This is the third and, for now, last post that mentions episodes from the life of Paul Claudel.
During World War I Claudel was stationed in Rome, Italy being an ally of France and Britain. One day he dined with Hilaire Belloc (seen in the photo flanked by his friends George Bernard Shaw and G. K. Chesterton) in an osteria on the Via Nomentana. The eatery was called Pozzo di San Patrizio (Well of St. Patrick).
Belloc spoke words of praise about a talented young author. Claudel interrupted him and asked, "Does he drink red wine?" Belloc was taken aback by this unexpected question but understood its meaning at once. "Yes," he said, "yes, he drinks wine." Later in the conversation, when Belloc brought up another man and praised him, he added, "and he drinks wine!"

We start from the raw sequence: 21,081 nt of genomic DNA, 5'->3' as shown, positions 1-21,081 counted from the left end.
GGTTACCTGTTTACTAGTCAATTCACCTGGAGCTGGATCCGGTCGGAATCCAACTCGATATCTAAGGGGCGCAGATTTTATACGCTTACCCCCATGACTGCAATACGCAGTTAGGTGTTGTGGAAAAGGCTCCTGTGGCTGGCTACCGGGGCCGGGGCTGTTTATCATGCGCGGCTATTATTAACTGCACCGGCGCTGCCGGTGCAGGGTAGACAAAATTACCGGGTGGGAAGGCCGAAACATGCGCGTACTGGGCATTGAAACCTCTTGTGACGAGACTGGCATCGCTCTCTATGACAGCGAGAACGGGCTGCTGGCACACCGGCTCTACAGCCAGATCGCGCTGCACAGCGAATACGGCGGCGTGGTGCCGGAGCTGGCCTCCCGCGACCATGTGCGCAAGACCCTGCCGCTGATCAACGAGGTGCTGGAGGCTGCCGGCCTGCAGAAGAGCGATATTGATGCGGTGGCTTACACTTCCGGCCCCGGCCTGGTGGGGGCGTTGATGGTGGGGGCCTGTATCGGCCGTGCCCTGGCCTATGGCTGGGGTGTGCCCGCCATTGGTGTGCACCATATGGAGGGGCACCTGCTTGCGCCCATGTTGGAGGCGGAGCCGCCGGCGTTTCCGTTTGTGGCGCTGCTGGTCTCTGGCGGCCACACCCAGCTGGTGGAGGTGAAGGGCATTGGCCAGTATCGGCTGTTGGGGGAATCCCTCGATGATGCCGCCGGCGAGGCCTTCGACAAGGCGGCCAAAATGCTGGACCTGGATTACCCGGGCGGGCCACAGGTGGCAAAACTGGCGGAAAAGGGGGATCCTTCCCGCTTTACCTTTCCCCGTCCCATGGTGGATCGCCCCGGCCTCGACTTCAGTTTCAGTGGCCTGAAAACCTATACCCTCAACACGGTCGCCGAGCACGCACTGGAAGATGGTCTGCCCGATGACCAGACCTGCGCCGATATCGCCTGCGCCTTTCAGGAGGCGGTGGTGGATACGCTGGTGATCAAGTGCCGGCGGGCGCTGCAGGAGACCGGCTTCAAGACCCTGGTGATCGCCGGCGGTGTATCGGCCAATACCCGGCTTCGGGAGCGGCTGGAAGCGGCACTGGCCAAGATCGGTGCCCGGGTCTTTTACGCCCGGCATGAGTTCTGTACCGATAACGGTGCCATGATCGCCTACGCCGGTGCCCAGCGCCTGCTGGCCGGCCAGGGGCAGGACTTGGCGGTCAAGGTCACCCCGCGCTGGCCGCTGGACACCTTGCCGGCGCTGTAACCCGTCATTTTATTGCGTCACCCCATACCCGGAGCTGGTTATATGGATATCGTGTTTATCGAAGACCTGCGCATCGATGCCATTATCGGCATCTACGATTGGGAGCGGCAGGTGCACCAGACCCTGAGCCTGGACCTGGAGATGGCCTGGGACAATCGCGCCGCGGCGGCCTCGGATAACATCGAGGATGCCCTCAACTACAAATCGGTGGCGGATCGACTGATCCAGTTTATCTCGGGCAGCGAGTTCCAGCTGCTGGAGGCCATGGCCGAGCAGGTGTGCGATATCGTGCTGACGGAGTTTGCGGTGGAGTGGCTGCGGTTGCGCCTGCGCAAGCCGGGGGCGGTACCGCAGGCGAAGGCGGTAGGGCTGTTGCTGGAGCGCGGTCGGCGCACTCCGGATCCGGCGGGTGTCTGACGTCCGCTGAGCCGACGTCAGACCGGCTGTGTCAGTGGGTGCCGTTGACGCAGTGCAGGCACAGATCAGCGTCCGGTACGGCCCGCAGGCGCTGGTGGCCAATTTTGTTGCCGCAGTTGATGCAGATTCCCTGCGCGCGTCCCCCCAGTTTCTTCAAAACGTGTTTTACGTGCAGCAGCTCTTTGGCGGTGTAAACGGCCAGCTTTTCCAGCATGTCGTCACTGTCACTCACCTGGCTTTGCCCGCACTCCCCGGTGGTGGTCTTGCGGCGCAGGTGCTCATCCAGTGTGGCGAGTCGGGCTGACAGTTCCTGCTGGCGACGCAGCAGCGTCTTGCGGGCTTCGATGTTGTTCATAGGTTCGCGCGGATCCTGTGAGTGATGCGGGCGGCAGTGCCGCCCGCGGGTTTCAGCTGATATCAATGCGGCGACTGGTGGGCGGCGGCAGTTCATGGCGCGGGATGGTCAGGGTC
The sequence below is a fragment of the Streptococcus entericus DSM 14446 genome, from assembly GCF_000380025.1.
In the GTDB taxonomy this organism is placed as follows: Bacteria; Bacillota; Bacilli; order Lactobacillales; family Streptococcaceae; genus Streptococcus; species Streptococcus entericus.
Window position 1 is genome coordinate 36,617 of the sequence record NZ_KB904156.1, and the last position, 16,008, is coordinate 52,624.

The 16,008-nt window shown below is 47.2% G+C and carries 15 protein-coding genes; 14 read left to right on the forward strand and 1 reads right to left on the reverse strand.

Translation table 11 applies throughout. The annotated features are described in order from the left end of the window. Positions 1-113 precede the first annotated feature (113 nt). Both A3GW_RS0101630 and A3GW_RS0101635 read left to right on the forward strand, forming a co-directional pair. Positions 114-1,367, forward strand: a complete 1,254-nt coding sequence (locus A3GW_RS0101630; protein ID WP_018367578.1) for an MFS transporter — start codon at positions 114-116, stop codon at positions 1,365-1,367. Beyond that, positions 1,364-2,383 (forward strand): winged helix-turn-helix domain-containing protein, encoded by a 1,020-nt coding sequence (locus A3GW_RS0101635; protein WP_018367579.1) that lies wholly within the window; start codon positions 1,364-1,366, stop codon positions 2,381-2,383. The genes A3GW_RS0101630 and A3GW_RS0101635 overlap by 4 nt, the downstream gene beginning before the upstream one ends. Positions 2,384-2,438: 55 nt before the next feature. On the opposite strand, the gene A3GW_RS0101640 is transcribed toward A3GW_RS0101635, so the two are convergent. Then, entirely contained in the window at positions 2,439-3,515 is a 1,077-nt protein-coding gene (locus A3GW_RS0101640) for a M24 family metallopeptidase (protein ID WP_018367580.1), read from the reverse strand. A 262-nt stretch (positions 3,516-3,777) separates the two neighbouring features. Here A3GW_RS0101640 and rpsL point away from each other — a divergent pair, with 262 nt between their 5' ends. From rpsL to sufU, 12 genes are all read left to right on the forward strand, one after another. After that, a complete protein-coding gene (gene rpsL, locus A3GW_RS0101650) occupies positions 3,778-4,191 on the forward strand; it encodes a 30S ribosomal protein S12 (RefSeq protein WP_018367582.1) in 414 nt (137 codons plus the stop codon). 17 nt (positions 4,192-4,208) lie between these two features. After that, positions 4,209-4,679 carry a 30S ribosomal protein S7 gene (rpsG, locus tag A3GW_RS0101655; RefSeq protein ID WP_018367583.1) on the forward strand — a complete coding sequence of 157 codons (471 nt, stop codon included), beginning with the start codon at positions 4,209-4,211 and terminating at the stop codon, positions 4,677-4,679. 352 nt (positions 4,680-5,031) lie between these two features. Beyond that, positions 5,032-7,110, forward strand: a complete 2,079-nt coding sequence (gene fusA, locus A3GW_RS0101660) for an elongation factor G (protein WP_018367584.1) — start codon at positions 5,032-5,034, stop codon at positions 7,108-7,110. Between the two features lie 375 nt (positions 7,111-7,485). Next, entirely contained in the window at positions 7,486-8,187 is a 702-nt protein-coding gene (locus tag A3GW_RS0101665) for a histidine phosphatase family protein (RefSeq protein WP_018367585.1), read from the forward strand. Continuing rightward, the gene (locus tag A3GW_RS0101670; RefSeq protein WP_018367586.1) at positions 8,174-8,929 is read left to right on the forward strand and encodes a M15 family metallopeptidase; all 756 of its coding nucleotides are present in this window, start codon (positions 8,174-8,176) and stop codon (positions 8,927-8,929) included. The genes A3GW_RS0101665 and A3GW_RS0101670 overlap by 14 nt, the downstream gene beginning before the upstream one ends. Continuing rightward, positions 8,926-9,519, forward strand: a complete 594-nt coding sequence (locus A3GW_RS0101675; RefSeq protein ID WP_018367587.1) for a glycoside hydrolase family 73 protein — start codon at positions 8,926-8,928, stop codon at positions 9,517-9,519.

This sensibility hardly should be a surprise coming from the man who wrote the lengthy "Heroic Poem in Praise of Wine," which ends with these noble lines:
What said You then to trembling friends and few?
"A moment, and I drink with you new:
But in my Father's Kingdom." So, my Friend,
Let not Your cup desert me in the end.
But when the hour of mine adventure's near,
Just and benignant let my youth appear
Bearing a Chalice, open, golden, wide,
With benediction graven on its side.
So touch my dying lip: so bridge that deep:
So pledge my waking from the gift of sleep,
And, sacramental, raise me the Divine:
Strong brother in God and last companion, Wine.